Just the other day I saw a posting about this open letter on a forum.
I thought it was very good, as did most people who responded, but this particular comment from J caught my eye.
I thought the letter was good but I so wish people didn't refer to "grieve for the baby you thought you were going to have". To me you grieve when someone dies and I never felt my baby died. I certainly felt fear and I went through a re-adjustment process and it was a tough road with lots of tears and fears but it was much more about getting my head around this new life we would now lead (Holland instead of Italy Welcome To Holland by Emily Perl Kingsley) and not about grief or death.
These responses from S and A got me thinking as I have experienced both being told my son had Down’s Syndrome and then his loss a few months later .
S said - You make a really good point, so I looked up the definition of grief online. As I thought, although it's commonly associated with death, it's not exclusive to it. The definition is "keen mental suffering or distress over affliction or loss; sharp sorrow; painful regret.".
And the five stages of grief, according to the Kubler-Ross model on Wikipedia, are:
Denial - "This can't be happening." (Maybe they got the diagnosis wrong)
Anger - "Why me? Who is to blame?" (Did I do something that caused this? What caused it? What's to blame?)
Bargaining - "Just let me live to see my children graduate" (Just let me child not look *too* like the others / so long as my child's not *too* delayed)
Depression - "What's the point?" (My child isn't going to achieve very much anyway, so what's the point of fighting everything?)
Acceptance - "It's going to be okay." (My child brings so much joy, he is happy and beautiful, and, besides, academic success doesn't guarantee happiness, so it's all okay.)
A said- The 5 stage of grief are equally used as the 5 stages of change
The change ones go:-
Denial - "I'm sure I parked my car here"
Anger - "Oh **** some **** nicked it"
Bargaining - "If I just go away and do xyz, when I come back it'll be there"
Depression - "Oh **** it really has gone"
Acceptance - "I guess I'd better call the insurers"
The model can be applied to all sorts of behaviours and not just grief and it's a very useful one to help new parents understand what's happening to their feelings and emotions.
These got me thinking about whether or not I went through the same kind of feelings after being told that Daniel had Down’s Syndrome and after losing him and actually I did. The thoughts that went with each were different of course, but the underlying stages were the same.
Upon getting the diagnosis I definitely went into denial, immediately thinking they must be wrong. Back then I knew little about Down’s Syndrome other than people with it looked different and were born to older mothers (I said I knew little), so my reasoning was as it was my 29th Birthday, I was way too young ergo it must be a mistake.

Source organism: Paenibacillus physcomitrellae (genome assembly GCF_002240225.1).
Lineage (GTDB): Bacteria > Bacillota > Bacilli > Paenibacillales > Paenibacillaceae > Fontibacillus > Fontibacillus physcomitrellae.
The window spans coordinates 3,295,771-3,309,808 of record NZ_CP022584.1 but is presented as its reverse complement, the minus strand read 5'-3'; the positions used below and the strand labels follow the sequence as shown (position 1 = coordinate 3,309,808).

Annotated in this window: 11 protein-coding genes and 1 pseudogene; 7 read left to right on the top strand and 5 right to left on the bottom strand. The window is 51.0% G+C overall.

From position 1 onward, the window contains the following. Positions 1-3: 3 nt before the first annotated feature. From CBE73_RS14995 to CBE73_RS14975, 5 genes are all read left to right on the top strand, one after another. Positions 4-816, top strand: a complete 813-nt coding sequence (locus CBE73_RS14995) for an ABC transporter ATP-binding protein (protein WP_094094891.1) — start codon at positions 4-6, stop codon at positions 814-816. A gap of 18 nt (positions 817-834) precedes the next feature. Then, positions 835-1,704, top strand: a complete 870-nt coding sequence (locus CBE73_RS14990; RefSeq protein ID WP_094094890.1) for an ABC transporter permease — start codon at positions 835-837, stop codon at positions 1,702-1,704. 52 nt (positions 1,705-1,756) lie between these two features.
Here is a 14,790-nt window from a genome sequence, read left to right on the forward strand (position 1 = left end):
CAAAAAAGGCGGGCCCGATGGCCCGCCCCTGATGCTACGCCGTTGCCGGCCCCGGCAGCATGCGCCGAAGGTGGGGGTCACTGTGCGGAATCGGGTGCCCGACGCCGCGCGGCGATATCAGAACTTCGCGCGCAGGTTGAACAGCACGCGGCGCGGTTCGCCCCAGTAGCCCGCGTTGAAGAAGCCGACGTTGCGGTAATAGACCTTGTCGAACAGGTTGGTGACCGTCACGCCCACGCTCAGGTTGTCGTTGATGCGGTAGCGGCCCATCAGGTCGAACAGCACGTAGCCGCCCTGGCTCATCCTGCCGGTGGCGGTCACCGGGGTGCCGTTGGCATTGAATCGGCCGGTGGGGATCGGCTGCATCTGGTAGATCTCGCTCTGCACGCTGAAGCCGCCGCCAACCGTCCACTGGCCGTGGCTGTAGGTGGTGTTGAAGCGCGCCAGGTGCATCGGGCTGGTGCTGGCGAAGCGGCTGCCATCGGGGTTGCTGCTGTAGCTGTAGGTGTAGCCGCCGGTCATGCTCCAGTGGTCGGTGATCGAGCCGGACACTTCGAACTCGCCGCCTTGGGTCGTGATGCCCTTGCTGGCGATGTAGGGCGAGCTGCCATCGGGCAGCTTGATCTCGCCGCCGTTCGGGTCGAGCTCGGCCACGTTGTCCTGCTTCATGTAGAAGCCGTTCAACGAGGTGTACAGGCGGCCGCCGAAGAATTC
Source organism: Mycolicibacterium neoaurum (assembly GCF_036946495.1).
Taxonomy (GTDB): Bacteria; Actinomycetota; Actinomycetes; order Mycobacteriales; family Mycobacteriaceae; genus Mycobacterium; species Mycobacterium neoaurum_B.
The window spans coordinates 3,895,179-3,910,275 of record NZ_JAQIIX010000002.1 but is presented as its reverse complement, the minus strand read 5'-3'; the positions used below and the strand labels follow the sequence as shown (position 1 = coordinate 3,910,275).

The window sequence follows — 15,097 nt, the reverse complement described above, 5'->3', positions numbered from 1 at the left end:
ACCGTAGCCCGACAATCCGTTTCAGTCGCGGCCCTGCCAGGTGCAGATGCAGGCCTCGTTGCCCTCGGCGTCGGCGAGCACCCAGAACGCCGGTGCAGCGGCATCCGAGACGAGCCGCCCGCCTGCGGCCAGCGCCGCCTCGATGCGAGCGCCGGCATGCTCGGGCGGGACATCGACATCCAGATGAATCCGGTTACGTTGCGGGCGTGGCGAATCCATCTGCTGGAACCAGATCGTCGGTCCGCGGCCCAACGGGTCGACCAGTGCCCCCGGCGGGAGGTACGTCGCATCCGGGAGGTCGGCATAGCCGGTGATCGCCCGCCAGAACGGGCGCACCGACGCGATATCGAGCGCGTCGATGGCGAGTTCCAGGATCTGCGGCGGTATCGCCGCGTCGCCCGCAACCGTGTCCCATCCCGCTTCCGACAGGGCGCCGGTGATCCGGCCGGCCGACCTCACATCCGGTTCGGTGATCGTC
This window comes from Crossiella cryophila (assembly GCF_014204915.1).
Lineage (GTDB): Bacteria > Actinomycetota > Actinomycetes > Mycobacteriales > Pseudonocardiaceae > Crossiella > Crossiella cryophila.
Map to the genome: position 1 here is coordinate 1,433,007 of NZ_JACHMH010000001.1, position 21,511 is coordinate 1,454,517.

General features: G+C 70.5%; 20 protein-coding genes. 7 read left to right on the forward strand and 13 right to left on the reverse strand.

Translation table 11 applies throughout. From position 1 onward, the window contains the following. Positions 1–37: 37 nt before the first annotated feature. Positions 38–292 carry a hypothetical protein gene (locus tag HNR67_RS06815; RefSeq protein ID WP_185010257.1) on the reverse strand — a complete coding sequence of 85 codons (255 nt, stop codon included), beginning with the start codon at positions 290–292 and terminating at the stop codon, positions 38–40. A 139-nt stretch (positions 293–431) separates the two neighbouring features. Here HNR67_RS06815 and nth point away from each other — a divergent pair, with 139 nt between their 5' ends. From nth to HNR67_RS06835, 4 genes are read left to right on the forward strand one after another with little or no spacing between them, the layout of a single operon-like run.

Then I pretty quickly realised that although we needed the blood test results to prove it, they were unlikely to have said anything unless they were sure, so it must be true in which case what had I done to cause it? I remembered having a couple of glasses of wine at Christmas before I knew I was pregnant and taking some Paracetamol for a headache – could that be it? But that seemed a pretty extreme result for such small actions, especially when I knew mums who had smoked and drunk a lot more than that throughout their pregnancies and had perfectly healthy babies. That left me with some kind of payback or divine retribution for past misdemeanours, but I was fairly convinced that if I’d done something bad enough to warrant such a severe punishment, I would at least be able to remember it.
I think I got to the bargaining stage fairly quickly as we got the diagnosis of his heart and bowel problems at four days and then it didn’t matter what was wrong with him as long as they could do something about those so that he would live. He came through his colostomy surgery and was transferred back to our local hospital to grow before they could do his heart surgery and the bargaining changed to a waiting game. Depression followed pretty quickly on from that as we fretted daily about his lack of weight gain and it began to look as if he would probably be in hospital for the first year of his life, but then the decision was taken to do a temporary heart op.
I remember being terrified that he wouldn’t come out of theatre, so when he did I finally began to believe that everything was going to be ok – acceptance. Little did I know that just a few weeks later I would be going through the whole process again.